that has a need to access a lot of catalogs that change and would be
excellent to have a search feature.

Even still, I vote ‘No thanks’.

It will never take off…ever.

On Tue, 02 Sep 2008 06:44:15 +0000, Uwe Buckesfeld wrote:

> * Dimble ThriceFoon,
> I don’t see any benefit, only problems.

Well, one of the benefits is that Amy can read more books with eBooks
because she can adjust the font size. She’s been looking at the Kindle
(from Amazon); DRM is an issue for us, but with her eyes being as weird
as they are, she’s found that with the lenses she wears now, as long as
the font is large enough, it’s easier for her to read electronic texts
than a real book.

She seems to have fewer problems with the nystagmus that comes with her
condition when dealing with electronic media as well.


> It will never take off…ever.

Well…never say never…I did forget one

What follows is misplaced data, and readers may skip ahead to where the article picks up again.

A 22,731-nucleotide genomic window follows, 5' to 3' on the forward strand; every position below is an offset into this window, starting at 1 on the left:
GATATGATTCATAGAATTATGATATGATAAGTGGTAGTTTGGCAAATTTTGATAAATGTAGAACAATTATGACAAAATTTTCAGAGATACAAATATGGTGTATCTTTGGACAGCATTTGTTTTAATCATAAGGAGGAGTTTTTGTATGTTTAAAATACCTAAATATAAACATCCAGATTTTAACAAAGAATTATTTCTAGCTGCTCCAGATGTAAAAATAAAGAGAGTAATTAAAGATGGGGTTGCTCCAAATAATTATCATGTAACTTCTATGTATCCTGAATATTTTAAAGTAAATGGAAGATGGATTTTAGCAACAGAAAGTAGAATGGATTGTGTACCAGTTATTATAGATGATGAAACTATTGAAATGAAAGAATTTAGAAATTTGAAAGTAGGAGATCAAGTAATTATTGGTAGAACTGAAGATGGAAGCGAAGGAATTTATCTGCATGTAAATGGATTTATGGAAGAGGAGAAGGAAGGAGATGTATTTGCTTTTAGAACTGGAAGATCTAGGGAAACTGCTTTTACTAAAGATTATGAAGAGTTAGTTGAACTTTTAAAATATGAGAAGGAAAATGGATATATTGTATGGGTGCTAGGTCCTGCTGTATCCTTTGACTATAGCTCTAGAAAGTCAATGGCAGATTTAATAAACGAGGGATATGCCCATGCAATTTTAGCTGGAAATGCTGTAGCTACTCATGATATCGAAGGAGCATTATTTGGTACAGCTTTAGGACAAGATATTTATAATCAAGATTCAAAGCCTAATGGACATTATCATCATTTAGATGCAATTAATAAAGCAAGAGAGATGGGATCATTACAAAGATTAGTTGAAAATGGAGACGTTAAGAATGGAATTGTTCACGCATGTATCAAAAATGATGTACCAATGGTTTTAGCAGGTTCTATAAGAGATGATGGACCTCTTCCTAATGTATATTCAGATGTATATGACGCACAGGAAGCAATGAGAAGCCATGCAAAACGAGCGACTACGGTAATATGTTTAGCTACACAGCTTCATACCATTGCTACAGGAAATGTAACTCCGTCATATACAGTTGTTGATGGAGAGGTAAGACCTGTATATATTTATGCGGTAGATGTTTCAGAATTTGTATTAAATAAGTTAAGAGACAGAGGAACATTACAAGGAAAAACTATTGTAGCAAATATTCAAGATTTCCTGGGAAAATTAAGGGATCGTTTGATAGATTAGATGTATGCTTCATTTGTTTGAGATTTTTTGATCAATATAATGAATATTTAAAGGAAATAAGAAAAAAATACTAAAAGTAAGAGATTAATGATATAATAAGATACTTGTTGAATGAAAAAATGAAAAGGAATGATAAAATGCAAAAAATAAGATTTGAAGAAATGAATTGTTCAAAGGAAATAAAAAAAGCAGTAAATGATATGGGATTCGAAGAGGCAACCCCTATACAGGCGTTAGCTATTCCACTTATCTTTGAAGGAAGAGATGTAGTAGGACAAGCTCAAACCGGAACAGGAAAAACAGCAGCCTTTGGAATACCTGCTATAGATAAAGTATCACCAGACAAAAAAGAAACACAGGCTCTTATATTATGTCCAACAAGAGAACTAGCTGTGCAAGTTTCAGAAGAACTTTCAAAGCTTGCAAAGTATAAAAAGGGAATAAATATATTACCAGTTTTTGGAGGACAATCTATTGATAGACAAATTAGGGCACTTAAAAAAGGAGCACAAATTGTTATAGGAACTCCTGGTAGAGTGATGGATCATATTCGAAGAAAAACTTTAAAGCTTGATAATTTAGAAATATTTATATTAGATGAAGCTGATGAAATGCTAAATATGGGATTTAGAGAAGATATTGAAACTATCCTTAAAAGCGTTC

esoteric piece of equipment I have to hunt down
to use books…my glasses. LOL…of course I hear
Lasik can fix that up. Just waiting for the beta testing
to finish up. :slight_smile:

  • Jim,

point taken.


On Wed, 03 Sep 2008 04:17:38 +0000, Uwe Buckesfeld wrote:

> * Jim,
> point taken.
> Uwe

It’s something I hadn’t really thought about until Amy started looking at
it - with her special contacts, she was having a hard time reading the
screen on her laptop until I suggested she increase the font size on her
system; we did that, and it’s no longer a problem. :slight_smile:


Yes and no. They have some good positives and some big downfalls.

One of the biggest benefits I see is the size & weight factor. Being able to carry a library of books in a device that’s no bigger than your average book and only weighs a few ounces is extremely convenient. Which would you prefer: 50 lbs of school books or an Amazon Kindle to carry around?